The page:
Even if it’s an issue of where she can’t express herself, rather than won’t, it’s still an absolute shitshow of a way to try to make a relationship work. And frankly, it doesn’t sound like this relationship has been working for quite some time. It would be one thing if it seemed like your wife were making any efforts towards resolving things, but it seems to me like she either doesn’t see this as a problem or as something that she can (or will) do anything about. And that’s not good; that makes it impossible for you two to resolve these issues. More than just couples therapy, your wife needs to talk to a therapist or counselor on her own. If this really is an issue of being unable to advocate for her own interests or needs, then she needs to dig into why this is the case and work towards undoing it.
Frankly, PT, I think if you’re going to be making all the decisions anyway, then you need to decide that her seeing a therapist is going to be a condition for continuing to be in this marriage at all. Because right now, this dynamic is turning your marriage into a Death By A Thousand Cuts and it’s going to destroy your soul as well as any love or respect you have for one another. This has been going on for fourteen years — FOURTEEN YEARS! — and it ain’t changing. So unless you want to deal with this for ANOTHER fourteen years or longer, then you need to draw a line: either she starts to work on this issue… or you get a divorce. The current status quo is only going to drive the two of you further and further apart, and in that case, it’d be kinder to you both to end things now instead of letting it drag out to it’s inevitable conclusion.
I need some advice. My boyfriend and i have been dating for nearly 2 years, and I’m absolutely 100% in love with him, and he is with me. He’s truly an amazing man. The only problem is that he thinks he is polyamorous and I know that I am not.
We tried adding another couple into our sex lives before, and it did make me a little bit uncomfortable, but not much. I’ve been hurt by previous partners, and I have high anxiety and jealousy levels. He and I went through a situation with another woman. Nothing physical could’ve happened because she’s across the country, but I was still very hurt by him falling in love with someone else. We’ve been trying to move on from this situation, and things have been going well. Now he’s saying he wants to just forget about being polyamorous. I keep saying that I’m willing to keep and open mind, and keep trying with him. Maybe we moved too quickly with the couple we invited over, or maybe our relationship was still too new. But he just wants to forget about it.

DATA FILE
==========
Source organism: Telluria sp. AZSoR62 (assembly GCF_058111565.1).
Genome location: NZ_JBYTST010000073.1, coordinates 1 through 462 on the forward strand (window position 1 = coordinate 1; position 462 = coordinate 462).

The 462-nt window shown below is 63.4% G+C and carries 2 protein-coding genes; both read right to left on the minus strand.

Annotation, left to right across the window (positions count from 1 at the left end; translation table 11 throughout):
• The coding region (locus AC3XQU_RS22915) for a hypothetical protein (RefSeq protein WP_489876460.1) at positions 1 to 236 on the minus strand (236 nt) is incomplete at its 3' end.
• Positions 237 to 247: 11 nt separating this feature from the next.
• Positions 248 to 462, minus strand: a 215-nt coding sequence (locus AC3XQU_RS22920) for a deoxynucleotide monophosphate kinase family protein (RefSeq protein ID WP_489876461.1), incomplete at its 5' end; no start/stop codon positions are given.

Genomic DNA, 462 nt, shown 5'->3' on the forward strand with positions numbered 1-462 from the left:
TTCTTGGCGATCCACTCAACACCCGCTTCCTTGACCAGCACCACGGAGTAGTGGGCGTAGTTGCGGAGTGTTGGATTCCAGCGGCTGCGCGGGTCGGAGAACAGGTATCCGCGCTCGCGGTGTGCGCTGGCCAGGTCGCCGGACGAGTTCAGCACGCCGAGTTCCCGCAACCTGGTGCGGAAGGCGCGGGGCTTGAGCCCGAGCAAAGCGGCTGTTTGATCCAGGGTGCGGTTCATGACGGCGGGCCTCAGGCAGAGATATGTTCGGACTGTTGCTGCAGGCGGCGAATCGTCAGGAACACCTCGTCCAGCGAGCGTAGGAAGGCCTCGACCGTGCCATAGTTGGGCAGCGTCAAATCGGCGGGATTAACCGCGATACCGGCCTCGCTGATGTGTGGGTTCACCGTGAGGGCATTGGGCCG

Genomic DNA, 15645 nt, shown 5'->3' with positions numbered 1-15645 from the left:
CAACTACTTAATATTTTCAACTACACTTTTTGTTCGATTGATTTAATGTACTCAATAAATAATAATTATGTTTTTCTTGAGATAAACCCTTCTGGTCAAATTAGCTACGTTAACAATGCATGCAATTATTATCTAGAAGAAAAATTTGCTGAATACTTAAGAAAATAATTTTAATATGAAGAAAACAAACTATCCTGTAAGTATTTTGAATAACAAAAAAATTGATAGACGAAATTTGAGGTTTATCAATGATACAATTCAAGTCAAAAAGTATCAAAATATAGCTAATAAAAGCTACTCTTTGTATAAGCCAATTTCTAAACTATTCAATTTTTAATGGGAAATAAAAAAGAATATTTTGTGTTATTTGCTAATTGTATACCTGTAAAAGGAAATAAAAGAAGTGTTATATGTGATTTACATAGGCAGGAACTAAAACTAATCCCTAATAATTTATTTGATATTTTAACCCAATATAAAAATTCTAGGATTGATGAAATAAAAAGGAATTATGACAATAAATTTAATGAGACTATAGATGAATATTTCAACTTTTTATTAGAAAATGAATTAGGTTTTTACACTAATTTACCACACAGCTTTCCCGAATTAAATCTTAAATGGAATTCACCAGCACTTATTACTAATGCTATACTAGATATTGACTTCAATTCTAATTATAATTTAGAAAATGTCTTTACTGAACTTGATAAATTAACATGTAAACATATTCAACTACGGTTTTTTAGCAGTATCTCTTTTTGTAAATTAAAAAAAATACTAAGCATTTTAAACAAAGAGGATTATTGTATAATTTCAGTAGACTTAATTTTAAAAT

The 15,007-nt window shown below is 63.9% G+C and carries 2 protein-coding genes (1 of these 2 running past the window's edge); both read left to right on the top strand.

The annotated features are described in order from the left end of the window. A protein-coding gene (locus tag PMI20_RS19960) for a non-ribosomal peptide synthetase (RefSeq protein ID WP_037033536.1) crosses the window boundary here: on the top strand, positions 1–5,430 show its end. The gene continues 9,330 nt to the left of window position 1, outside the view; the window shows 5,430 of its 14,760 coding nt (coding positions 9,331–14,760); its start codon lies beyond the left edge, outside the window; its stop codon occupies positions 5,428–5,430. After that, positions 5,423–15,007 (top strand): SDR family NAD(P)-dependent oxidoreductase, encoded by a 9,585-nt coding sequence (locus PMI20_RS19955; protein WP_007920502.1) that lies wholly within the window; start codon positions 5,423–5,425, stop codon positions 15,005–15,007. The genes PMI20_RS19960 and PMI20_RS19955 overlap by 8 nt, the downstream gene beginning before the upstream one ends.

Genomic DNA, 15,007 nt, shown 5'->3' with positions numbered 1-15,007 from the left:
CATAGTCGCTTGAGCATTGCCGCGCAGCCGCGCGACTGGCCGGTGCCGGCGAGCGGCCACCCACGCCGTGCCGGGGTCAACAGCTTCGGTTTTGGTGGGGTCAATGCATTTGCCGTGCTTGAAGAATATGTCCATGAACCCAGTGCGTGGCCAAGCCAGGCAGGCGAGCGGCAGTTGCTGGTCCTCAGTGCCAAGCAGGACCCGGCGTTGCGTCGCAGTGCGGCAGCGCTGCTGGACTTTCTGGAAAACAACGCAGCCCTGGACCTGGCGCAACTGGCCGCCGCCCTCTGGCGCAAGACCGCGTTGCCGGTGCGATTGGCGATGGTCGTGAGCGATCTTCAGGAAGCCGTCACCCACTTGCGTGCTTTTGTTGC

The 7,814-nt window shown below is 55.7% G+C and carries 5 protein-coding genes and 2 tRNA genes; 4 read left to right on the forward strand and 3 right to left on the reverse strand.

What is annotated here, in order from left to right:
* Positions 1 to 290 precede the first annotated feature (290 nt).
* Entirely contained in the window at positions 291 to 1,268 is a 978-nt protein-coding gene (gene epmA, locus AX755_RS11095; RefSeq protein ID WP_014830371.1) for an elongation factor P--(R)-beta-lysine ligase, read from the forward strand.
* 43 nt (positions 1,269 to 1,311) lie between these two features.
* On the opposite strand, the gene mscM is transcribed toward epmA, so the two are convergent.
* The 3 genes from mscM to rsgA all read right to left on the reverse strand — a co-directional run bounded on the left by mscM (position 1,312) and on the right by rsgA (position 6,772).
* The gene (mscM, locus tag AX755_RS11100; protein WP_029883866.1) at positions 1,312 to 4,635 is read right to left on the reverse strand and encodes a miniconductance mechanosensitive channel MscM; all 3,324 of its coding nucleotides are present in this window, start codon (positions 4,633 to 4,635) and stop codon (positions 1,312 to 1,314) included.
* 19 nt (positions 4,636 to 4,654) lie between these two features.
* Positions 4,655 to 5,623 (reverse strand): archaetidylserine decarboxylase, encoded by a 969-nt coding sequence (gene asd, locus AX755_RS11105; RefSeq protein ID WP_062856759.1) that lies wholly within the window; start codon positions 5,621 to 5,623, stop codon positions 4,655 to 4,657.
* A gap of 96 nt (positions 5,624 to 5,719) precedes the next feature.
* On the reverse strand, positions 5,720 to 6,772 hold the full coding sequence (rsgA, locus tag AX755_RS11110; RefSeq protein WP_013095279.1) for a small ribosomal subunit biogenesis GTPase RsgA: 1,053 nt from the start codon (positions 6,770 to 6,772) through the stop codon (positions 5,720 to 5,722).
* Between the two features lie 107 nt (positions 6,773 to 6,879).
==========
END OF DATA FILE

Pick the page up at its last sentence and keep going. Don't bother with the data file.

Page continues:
My fear is that eventually he will come to resent me for not supporting who he is. How can I make this situation benefit the both of us? I know that being poly is a part of who you are and it’s not something you can just forget about. I don’t want him to be miserable. Nor do I want to sacrifice my feelings and be miserable instead.
This is an example of what I call a Big But letter; everyone’s crazy in love, everybody’s perfect… and then you get to the big BUT that immediately invalidates all of the preceding greatness. In your case, you love your amazing boyfriend and he’s incredible… except for this one conflict you have. A conflict that’s rooted at the core of who you both are as people.